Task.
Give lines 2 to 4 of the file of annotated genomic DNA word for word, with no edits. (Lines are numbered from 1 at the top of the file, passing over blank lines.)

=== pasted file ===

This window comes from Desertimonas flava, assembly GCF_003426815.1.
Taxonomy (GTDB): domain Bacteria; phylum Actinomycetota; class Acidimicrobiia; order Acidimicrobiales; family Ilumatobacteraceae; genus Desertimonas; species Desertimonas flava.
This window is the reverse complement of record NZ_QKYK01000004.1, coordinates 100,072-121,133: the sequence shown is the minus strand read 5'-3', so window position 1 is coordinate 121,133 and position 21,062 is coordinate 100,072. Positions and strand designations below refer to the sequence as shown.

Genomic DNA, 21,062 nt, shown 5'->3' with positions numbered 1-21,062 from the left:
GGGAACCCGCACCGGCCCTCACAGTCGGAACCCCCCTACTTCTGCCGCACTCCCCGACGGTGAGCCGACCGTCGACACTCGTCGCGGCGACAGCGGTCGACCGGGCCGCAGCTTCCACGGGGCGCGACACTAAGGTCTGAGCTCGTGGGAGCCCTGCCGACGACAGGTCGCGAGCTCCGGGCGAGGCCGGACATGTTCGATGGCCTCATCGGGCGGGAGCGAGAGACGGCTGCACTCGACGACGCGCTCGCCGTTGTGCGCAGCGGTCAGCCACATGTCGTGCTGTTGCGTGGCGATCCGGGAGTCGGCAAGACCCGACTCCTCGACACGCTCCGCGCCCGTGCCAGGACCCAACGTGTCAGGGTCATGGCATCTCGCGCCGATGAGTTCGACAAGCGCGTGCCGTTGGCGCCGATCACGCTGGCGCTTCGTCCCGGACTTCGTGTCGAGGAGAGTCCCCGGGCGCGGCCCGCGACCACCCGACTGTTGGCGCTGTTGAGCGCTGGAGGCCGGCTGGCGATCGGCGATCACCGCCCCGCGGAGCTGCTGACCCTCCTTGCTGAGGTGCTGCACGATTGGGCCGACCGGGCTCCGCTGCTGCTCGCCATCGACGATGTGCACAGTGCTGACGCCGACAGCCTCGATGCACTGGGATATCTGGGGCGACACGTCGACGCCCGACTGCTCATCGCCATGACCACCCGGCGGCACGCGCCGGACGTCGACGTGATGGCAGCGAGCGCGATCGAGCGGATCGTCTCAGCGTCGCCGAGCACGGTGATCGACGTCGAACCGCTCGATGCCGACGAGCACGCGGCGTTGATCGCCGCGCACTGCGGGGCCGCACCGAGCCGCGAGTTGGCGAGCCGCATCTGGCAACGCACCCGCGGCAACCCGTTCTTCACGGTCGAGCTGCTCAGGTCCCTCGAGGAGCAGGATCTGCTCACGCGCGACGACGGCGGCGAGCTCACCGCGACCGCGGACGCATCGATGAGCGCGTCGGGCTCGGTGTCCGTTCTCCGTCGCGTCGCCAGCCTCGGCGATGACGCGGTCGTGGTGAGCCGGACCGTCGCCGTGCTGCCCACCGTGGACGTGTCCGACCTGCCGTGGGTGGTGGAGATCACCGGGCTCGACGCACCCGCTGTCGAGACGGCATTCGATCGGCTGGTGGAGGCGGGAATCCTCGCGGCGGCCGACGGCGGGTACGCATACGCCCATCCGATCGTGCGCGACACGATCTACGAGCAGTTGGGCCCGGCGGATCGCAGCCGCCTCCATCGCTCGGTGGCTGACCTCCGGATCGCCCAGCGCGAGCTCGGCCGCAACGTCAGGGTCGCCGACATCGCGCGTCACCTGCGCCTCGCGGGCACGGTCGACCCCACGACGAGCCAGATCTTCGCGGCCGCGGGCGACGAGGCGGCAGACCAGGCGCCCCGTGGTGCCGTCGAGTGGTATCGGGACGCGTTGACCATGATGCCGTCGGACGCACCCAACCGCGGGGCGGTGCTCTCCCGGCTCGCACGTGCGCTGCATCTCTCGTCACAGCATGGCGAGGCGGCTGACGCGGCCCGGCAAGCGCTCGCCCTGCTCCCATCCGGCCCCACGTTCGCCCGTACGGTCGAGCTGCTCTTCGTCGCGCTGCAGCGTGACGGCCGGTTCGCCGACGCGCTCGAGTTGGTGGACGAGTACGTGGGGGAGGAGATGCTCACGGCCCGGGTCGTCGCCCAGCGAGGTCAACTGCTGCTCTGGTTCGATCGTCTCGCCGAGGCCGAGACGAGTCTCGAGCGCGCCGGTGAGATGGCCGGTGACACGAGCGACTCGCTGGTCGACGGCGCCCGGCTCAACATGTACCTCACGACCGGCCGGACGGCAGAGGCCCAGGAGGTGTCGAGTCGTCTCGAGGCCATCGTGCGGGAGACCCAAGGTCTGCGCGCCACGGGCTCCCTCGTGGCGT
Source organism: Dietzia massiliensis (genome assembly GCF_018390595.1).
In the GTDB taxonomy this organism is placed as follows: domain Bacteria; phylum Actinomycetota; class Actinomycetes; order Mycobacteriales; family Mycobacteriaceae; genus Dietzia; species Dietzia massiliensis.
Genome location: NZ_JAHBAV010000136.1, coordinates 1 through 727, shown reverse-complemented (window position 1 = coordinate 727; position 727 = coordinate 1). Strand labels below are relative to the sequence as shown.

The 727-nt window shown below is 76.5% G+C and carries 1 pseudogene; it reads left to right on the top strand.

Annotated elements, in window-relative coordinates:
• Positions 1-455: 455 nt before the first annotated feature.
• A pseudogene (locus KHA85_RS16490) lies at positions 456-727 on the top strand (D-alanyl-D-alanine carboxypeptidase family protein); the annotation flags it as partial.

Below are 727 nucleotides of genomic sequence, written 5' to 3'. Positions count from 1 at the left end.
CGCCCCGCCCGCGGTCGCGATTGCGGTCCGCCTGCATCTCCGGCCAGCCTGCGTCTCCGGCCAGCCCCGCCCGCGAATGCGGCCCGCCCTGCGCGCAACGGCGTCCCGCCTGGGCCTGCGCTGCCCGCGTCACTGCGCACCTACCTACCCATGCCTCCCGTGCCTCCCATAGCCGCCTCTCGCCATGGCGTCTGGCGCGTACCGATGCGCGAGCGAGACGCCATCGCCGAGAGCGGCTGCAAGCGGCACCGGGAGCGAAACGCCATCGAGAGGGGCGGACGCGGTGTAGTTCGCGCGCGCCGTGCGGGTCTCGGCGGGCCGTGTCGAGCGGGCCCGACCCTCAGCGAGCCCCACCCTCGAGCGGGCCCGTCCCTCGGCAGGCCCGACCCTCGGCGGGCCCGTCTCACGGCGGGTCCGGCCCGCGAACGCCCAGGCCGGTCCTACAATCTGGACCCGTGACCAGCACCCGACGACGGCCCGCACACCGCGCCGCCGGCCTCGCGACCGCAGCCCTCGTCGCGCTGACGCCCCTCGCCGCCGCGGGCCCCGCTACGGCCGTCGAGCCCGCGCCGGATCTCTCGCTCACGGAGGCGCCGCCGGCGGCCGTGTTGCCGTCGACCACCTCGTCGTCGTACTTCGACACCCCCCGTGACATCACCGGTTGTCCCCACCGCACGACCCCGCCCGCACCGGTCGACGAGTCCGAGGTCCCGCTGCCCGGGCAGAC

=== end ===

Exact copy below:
Taxonomy (GTDB): domain Bacteria; phylum Actinomycetota; class Acidimicrobiia; order Acidimicrobiales; family Ilumatobacteraceae; genus Desertimonas; species Desertimonas flava.
This window is the reverse complement of record NZ_QKYK01000004.1, coordinates 100,072-121,133: the sequence shown is the minus strand read 5'-3', so window position 1 is coordinate 121,133 and position 21,062 is coordinate 100,072. Positions and strand designations below refer to the sequence as shown.

Genomic DNA, 21,062 nt, shown 5'->3' with positions numbered 1-21,062 from the left: